• May 18, 2017

Dewayne Miller Killed in Jackson, MS, Motorcycle Accident

Jackson, MS -- May 16, 2017, Dewayne Miller was fatally injured following an accident where his motorcycle collided with an 18-wheeler.

The Jackson Police Department received the emergency call around 10:00 p.m. to respond to the intersection of Medgar Evers Boulevard and Boling Street.

According to initial police reports, 41-year-old Miller was driving a motorcycle along Medgar Evers when his vehicle somehow crossed paths with an 18-wheeler. This resulted in a two-vehicle collision which caused severe damage to the motorcycle.

As a result of the crash, Miller suffered fatal injuries. It's unclear if he died at the scene or later on. No other injuries were reported.

Police did not say what might have caused the accident, and no charges or citations were reported. No further information is currently available.

Map of the Area

Commentary

It goes without saying that any accident, especially one involving a fatality, is going to bring many difficulties--not even considering the sheer tragedy it brings to the loved ones of the victims. Something that makes this particular accident unique, however, is the fact that it involves a motorcycle. Many people might think an accident like this would involve the same sorts of factors as any other two-vehicle accident, but there is actually an issue with motorcycle accidents of which many aren't aware.

The issue is that a large portion of the general public holds a negative bias against motorcyclists and believe they are all dangerous drivers. When they think of a motorcyclist, they imagine someone driving at high speeds, barreling down the shoulder, and weaving in and out of traffic. What they aren't considering is the vast majority of motorcyclists who drive the speed limit, follow at appropriate distance, and wear their helmets. I know from experience that many motorcycle accidents are the result of larger vehicles failing to see the smaller bike on the roadway and either changing lanes or turning into their path. Despite this, a lot of people will still automatically assume a motorcyclist was at fault for an accident in which they were involved.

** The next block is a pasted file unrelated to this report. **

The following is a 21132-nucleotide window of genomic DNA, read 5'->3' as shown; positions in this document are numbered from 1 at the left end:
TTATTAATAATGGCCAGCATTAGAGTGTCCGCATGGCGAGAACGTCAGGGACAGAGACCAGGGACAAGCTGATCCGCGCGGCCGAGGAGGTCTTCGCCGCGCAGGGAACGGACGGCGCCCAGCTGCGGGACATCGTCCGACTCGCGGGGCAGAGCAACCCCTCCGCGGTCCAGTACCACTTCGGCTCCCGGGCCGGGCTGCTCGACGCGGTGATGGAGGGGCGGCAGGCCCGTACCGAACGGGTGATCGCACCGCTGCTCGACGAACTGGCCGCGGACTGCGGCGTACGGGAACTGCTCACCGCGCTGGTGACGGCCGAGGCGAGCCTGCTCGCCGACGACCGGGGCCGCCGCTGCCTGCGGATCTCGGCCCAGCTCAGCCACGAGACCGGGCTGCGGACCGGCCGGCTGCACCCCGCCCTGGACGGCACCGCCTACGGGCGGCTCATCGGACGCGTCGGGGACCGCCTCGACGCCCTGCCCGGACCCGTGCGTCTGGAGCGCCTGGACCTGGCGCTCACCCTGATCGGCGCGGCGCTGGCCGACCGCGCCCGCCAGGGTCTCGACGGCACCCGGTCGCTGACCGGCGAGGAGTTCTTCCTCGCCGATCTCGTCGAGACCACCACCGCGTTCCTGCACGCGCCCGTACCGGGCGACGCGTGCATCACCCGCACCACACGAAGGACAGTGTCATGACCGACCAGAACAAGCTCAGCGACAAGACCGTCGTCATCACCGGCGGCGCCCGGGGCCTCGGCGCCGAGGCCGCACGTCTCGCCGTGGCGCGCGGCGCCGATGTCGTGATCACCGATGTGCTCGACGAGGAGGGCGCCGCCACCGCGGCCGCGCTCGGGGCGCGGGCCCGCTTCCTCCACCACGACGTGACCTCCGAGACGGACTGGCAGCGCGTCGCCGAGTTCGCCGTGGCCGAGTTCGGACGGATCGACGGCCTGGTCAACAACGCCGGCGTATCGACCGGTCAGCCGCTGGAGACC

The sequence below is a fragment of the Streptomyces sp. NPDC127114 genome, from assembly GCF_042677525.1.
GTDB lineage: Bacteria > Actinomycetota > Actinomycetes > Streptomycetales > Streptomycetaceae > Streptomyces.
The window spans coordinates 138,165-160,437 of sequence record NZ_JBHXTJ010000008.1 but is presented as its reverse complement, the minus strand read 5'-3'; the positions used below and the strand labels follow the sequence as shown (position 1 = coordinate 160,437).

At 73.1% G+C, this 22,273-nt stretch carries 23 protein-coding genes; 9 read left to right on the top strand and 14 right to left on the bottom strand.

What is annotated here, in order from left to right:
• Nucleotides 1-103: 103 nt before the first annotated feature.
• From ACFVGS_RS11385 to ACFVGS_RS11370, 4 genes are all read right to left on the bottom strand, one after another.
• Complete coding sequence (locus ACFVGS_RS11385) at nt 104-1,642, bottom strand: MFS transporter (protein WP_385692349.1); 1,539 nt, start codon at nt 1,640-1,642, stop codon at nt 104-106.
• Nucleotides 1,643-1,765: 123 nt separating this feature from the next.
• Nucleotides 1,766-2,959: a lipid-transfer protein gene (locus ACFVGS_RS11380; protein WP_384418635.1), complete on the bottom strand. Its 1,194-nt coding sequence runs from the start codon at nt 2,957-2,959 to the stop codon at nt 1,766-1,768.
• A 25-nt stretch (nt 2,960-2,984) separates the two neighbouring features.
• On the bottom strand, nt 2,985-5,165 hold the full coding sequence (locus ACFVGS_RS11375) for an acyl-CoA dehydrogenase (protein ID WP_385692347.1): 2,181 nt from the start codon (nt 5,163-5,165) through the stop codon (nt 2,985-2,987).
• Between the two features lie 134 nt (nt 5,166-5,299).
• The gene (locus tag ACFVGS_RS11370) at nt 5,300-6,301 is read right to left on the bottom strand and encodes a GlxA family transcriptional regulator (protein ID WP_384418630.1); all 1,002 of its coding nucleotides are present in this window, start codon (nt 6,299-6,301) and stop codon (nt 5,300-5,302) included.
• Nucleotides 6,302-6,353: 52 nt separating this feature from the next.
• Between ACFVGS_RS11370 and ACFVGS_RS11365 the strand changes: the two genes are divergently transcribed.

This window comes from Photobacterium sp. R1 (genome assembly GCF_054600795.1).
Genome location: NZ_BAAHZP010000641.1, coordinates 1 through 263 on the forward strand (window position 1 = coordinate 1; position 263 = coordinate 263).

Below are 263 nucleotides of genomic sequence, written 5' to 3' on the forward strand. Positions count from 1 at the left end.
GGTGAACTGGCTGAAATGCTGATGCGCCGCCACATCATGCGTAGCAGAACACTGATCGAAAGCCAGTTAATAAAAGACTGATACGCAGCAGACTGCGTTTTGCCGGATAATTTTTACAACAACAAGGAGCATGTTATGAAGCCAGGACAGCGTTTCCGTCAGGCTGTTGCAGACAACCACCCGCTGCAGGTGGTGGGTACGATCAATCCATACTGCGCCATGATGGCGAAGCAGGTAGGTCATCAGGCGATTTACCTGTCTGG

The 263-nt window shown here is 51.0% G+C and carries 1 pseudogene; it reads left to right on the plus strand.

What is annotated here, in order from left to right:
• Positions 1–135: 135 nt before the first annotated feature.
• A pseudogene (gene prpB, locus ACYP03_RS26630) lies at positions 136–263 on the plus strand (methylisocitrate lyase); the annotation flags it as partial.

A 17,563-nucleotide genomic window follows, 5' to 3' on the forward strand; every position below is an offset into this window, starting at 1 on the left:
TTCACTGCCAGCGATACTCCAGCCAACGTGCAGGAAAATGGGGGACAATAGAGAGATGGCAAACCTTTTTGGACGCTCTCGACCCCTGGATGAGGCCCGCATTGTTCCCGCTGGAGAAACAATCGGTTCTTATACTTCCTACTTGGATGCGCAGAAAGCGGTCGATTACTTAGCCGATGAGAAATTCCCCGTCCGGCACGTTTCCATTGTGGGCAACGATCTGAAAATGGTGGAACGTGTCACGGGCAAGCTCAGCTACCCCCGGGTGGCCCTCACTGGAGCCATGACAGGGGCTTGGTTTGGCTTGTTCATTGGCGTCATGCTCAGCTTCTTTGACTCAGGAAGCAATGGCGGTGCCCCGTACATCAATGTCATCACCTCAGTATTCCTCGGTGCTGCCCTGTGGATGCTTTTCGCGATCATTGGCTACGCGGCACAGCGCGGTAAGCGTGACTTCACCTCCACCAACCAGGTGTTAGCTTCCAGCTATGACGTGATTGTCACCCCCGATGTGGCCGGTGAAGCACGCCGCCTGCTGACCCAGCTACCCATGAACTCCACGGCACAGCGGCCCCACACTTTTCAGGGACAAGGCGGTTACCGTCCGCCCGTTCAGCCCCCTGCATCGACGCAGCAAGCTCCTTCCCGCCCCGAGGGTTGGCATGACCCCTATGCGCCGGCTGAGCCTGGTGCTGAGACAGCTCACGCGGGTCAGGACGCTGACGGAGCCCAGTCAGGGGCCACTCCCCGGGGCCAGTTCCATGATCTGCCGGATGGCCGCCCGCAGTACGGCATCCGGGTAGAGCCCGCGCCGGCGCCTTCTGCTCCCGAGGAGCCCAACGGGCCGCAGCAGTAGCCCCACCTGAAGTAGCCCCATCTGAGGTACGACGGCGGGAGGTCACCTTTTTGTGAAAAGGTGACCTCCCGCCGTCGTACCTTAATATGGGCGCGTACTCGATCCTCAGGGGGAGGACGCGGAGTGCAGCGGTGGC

So how exactly does this make things difficult for motorcycle accident victims? When an accident involves a commercial vehicle, there's a strong chance seeking compensation from them is going to end up at a civil trial, which of course will have a jury made up of members from the general public. And who do we know holds a bias against motorcyclists? The general public. And who do you think knows all too well this bias exists? The trucking company's defense team, and there's no doubt they'll try to use this prejudice to their advantage.

If victims and their families go into a case against a trucking company with an inexperienced professional, they may not have the right evidence on their side to properly counter the trucking company's blame-shifting tactics. The reality is that even a bad defense based upon bad evidence can beat a good theory of liability with no evidence. The fact that the defense can play off a jury's preconceived notions is just another advantage the trucking company can utilize.

But I'm not saying any of this to imply holding these trucking companies accountable is impossible. On the contrary, it's entirely achievable. The key is to have the aid of an experienced professional who knows the difficulties involved in these kinds of accidents. Doing so allows victims and their families the tools necessary to ensuring their fight for justice is fair.

--Grossman Law Offices

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